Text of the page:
Looking at it now, I wonder if perhaps I was subconsciously responding to the changing face of publishing, picked up here and there, and seeing that it was being prepared but was not quite ready. The way through the marshes was being built but was incomplete. I did not begin my journey until more than a year after the dream and even then, it was like wading through thick mud to launch a book. I had hoped I had found a partner to work with but a year on, that died a death. I was effectively left alone in the marshes, unable to proceed till I had processed that grief.

Yet, having this record of my dream is powerful. I can analyse it with more skill as I revisit it. This is a dream I had in February of this year:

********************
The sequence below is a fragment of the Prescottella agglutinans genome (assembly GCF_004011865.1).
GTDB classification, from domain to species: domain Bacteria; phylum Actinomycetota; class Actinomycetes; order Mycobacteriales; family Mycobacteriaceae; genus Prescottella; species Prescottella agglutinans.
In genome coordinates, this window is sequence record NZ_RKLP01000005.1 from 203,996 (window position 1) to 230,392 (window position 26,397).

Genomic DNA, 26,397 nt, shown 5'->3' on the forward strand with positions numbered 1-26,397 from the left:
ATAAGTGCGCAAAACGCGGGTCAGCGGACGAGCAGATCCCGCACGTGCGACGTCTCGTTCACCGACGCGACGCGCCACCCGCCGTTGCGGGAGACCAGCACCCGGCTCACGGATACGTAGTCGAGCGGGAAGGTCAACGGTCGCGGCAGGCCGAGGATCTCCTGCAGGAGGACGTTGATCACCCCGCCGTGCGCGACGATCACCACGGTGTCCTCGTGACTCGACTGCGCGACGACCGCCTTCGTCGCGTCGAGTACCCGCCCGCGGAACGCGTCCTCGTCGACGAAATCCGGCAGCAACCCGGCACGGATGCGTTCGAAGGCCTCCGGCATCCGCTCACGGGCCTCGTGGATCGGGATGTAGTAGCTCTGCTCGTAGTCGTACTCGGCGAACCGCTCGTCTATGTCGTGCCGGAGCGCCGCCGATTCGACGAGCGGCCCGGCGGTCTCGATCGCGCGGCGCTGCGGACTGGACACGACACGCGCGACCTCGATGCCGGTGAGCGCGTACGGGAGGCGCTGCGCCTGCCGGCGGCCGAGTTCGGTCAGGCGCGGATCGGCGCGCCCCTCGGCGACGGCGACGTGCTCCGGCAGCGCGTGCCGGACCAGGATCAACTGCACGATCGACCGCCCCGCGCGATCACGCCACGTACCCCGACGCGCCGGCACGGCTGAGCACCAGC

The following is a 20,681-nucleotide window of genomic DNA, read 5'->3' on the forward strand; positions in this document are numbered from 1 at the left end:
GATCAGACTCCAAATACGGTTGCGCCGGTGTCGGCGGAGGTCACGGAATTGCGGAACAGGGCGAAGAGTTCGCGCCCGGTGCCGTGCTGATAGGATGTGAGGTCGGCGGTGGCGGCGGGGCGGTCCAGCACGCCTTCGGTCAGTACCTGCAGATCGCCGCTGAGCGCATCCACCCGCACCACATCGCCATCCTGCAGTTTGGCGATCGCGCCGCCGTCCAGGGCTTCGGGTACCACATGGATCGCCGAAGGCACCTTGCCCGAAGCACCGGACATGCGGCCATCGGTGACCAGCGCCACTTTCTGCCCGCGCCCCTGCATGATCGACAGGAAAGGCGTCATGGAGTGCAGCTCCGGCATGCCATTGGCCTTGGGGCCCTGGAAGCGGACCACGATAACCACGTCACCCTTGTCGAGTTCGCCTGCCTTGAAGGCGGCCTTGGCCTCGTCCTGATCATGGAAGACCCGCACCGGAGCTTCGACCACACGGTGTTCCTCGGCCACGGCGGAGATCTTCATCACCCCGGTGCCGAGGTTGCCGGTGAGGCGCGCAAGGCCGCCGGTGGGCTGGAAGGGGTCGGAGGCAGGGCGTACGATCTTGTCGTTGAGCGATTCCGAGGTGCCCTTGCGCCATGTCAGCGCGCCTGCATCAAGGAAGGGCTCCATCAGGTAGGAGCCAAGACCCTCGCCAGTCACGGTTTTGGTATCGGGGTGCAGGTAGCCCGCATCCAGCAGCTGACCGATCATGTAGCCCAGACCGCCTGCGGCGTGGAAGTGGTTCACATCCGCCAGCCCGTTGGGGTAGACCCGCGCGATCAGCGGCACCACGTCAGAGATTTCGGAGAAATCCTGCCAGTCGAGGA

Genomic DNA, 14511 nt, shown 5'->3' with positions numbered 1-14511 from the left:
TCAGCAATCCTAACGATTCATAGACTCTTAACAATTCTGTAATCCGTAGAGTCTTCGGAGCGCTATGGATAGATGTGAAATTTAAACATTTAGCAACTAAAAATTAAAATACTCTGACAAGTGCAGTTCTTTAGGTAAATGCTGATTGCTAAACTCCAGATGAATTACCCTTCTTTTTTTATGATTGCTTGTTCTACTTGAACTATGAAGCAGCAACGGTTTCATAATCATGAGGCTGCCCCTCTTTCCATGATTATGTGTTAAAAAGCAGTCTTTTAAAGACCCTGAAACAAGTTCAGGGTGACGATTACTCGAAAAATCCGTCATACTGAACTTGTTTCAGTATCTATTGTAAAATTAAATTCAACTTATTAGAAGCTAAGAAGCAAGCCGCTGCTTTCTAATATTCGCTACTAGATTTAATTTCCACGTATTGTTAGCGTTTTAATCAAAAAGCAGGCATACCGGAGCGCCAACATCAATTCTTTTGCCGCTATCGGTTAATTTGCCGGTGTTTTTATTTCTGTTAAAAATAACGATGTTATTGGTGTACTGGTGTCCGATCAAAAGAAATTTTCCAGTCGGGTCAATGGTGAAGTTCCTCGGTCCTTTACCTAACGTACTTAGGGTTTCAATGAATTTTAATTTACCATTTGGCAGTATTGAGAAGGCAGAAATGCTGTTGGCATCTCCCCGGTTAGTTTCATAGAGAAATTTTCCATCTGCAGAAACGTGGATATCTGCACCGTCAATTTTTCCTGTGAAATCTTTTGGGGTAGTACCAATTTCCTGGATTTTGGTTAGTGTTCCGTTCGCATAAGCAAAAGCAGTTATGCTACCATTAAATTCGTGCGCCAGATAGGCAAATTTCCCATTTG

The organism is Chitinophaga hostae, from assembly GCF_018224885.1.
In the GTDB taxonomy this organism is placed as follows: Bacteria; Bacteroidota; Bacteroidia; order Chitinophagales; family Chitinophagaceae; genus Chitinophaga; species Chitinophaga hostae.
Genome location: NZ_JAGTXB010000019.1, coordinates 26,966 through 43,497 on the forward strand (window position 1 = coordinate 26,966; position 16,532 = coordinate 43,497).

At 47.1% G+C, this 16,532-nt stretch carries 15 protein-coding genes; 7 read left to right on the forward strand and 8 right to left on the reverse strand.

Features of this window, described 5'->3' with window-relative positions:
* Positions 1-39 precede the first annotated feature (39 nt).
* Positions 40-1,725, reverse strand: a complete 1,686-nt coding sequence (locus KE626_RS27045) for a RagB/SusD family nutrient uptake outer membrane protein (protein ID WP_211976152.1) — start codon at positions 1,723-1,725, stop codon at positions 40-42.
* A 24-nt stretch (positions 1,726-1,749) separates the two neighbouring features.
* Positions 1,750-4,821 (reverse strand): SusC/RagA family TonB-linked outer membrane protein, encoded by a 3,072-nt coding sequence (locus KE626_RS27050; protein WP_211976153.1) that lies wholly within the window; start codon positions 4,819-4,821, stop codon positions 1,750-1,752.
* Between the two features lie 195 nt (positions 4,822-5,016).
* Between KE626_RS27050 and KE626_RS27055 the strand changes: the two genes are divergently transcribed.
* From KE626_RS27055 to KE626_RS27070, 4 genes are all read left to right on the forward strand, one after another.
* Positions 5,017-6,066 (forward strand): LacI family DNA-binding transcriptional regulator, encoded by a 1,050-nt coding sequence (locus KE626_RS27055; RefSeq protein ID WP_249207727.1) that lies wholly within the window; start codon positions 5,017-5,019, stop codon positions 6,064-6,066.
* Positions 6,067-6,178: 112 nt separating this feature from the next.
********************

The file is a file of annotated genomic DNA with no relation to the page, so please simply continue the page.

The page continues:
I am on my knees trying to dust/polish the skirting boards, but am having to do it very carefully. There are a number of occupied cobwebs and I am trying not to harm the spiders or damage their webs if I can avoid it. The spiders are the long legged sort, quite beautiful but they are unhappy about having their webs disturbed. I dust painstakingly but nevertheless dislodge several spiders who then run off. I sit back on my heels to make sure they are away from harm and try to clean again. The dream shifts slightly, and I find that I am cleaning a massive fireplace, the kind you see in castles and stately homes. There is a lot of small debris like leaves and bits of moss that I sweep into the centre. The hearth itself is unused, and has been unused for a long time, and indeed has been painted a uniform white with gloss paint. I sweep everything into the centre where a fire would have been and as I try and gather up the dross, I find that there are several items amid the rubbish. They are very large crystal clusters, the ones that look rather like small castles themselves. I am delighted and then worried to find them. Delighted because they are beautiful and worried because I don’t know if I am allowed to keep them. I examine one closely. I wonder if in fact it is crystalline rock salt, but it is so clear and when I taste it, it doesn’t taste salty. I then wonder if it is actually ice, because it seems so shiny and wet looking. But though it is cold, it does not melt when I hold it up. I hold it up to a window, through which I can see a river scene ahead, very serene and beautiful. The crystal is so clear that each image I see through each “turret” of a crystal point is undistorted and true. Then something wakes me and when I dream again, the dream of before is lost.